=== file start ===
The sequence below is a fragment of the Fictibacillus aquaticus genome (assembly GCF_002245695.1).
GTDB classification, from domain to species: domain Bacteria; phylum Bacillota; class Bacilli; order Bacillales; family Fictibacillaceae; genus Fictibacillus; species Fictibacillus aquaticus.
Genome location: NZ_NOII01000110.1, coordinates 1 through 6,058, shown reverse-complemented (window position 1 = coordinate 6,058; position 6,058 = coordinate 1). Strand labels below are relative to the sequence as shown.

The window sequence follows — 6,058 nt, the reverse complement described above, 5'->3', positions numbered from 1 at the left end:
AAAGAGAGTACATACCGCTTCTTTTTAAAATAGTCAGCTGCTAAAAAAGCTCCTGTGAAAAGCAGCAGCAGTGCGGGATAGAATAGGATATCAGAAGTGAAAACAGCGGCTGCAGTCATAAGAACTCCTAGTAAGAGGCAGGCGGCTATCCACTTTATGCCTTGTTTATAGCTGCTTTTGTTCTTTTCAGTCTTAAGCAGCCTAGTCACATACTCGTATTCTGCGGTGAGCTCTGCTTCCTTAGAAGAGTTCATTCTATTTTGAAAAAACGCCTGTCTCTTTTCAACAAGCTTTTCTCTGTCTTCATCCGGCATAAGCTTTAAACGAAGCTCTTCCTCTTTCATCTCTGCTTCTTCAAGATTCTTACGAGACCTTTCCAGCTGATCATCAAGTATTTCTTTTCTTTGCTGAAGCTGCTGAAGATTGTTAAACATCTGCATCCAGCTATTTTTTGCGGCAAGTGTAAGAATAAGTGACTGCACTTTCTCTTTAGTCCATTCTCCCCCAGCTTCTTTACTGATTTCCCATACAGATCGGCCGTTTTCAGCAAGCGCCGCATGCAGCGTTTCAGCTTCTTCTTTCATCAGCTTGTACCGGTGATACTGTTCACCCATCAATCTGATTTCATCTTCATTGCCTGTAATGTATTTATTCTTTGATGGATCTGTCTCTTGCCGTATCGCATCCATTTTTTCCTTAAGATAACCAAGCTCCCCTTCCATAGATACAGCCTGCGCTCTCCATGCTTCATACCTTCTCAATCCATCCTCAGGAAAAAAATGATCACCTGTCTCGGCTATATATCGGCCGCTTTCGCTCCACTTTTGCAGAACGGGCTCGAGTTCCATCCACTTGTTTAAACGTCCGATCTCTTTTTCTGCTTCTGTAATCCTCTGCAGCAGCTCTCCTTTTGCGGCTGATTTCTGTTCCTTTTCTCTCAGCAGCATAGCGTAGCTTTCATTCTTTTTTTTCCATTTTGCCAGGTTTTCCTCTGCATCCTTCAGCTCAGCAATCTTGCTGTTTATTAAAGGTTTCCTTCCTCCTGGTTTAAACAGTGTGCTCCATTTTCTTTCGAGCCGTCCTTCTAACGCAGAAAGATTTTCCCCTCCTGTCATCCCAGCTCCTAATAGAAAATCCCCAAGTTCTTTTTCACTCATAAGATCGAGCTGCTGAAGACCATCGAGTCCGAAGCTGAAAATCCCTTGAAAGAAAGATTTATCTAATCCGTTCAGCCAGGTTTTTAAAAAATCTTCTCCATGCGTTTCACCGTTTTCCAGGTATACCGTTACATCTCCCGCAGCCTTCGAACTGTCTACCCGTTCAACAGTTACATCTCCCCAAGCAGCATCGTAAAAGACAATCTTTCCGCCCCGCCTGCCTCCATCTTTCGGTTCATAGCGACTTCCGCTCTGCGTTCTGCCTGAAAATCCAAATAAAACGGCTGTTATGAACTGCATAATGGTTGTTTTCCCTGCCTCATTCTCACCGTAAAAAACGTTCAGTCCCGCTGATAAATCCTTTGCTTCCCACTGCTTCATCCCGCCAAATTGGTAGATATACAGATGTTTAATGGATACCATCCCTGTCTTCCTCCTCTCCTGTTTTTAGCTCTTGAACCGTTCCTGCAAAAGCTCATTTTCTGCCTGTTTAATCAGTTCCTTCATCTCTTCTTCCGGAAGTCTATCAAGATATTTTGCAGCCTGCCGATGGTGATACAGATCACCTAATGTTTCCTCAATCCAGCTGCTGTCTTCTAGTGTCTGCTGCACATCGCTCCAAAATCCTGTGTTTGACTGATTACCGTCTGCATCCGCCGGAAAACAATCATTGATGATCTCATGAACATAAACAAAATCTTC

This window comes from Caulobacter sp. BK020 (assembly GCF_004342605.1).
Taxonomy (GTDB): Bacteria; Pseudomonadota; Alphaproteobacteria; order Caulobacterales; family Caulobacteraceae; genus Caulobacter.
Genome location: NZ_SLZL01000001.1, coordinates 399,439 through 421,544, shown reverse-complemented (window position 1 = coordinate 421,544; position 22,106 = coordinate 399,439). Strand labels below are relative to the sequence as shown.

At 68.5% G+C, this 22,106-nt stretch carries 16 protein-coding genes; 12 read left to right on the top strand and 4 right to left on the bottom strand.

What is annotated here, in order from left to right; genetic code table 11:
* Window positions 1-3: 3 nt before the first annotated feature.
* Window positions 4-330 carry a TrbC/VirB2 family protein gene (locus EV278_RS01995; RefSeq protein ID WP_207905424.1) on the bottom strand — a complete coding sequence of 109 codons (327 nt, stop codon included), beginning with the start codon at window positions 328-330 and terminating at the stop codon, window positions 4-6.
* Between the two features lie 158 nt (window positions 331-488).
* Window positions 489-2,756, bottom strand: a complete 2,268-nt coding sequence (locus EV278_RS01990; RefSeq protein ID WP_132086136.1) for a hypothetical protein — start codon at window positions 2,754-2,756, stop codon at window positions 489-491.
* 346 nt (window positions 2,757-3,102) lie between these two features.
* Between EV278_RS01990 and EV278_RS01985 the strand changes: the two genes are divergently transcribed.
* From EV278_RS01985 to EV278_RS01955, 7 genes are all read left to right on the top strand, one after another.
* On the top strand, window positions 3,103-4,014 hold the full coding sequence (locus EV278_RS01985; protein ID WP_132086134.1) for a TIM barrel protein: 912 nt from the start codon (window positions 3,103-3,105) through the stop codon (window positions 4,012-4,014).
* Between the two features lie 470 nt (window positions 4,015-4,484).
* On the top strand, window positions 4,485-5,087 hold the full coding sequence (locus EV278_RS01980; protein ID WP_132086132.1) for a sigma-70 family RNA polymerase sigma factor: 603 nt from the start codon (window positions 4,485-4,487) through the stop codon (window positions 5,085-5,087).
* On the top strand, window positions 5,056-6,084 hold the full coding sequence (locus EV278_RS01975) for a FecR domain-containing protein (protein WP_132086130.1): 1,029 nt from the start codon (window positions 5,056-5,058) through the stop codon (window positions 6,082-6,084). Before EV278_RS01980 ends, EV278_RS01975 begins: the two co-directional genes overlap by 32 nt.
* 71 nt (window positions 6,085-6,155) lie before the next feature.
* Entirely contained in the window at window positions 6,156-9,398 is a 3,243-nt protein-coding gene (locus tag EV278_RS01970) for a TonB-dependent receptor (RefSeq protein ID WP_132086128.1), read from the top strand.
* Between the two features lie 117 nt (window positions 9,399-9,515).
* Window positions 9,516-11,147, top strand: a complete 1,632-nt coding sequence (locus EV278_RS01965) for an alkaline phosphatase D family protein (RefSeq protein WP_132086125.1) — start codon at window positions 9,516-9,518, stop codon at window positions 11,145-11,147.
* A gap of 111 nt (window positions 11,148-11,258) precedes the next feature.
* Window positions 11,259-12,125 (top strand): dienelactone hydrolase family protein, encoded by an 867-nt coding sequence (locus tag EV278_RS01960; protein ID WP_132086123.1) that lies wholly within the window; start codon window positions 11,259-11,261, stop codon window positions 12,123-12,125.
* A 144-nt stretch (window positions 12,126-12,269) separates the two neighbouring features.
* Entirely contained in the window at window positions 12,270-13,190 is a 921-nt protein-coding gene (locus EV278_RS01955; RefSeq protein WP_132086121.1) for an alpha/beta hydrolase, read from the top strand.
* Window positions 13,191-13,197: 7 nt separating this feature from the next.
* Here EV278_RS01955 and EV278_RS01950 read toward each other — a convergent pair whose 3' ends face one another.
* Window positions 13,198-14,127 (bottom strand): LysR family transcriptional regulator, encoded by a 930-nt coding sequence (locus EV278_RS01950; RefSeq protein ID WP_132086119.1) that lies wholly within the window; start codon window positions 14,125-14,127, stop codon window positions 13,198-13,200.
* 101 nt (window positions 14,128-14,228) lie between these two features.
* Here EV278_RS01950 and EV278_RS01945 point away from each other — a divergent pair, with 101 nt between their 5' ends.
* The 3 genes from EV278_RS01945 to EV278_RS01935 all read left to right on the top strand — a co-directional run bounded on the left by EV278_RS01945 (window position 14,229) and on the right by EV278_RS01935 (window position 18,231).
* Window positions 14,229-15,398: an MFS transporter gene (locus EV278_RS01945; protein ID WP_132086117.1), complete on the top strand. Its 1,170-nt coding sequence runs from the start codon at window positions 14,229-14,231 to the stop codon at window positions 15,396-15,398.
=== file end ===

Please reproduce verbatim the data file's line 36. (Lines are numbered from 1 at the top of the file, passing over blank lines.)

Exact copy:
* Window positions 14,229-15,398: an MFS transporter gene (locus EV278_RS01945; protein ID WP_132086117.1), complete on the top strand. Its 1,170-nt coding sequence runs from the start codon at window positions 14,229-14,231 to the stop codon at window positions 15,396-15,398.